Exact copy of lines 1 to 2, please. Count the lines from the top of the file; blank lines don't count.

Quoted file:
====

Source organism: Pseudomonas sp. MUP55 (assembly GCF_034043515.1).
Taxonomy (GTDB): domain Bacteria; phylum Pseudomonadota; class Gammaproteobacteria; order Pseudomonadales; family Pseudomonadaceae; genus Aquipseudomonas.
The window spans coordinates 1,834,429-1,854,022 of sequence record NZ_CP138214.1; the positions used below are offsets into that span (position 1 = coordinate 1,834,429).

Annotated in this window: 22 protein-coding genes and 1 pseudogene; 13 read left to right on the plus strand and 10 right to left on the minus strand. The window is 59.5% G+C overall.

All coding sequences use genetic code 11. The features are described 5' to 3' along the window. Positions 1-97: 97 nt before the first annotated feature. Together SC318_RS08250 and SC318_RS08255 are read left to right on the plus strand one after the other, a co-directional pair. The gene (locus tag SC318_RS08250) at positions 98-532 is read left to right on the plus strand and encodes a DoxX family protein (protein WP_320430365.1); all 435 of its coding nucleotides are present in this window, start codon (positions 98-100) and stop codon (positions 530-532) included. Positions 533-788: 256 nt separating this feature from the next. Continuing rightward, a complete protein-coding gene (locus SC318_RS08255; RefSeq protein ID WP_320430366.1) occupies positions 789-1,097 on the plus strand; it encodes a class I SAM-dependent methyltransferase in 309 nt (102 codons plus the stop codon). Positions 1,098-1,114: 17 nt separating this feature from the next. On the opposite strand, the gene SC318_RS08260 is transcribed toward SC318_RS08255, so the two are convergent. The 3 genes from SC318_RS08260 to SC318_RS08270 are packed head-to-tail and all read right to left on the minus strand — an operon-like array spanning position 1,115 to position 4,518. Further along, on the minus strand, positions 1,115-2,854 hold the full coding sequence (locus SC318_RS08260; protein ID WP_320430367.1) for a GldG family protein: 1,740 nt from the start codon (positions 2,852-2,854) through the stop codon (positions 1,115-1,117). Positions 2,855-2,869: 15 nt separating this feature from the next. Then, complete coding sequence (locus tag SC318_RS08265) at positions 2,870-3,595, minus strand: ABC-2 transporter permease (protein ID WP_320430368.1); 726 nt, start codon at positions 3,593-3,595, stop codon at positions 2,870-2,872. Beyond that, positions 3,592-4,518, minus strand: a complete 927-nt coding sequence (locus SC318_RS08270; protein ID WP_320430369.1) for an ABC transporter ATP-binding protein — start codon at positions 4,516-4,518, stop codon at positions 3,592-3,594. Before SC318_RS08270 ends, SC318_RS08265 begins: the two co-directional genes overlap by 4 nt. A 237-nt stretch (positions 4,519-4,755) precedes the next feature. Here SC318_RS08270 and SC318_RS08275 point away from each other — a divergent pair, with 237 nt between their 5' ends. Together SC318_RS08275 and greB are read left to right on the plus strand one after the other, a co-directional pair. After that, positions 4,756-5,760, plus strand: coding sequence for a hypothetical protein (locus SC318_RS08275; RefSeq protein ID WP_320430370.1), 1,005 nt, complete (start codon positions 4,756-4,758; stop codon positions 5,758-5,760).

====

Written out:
Source organism: Pseudomonas sp. MUP55 (assembly GCF_034043515.1).
Taxonomy (GTDB): domain Bacteria; phylum Pseudomonadota; class Gammaproteobacteria; order Pseudomonadales; family Pseudomonadaceae; genus Aquipseudomonas.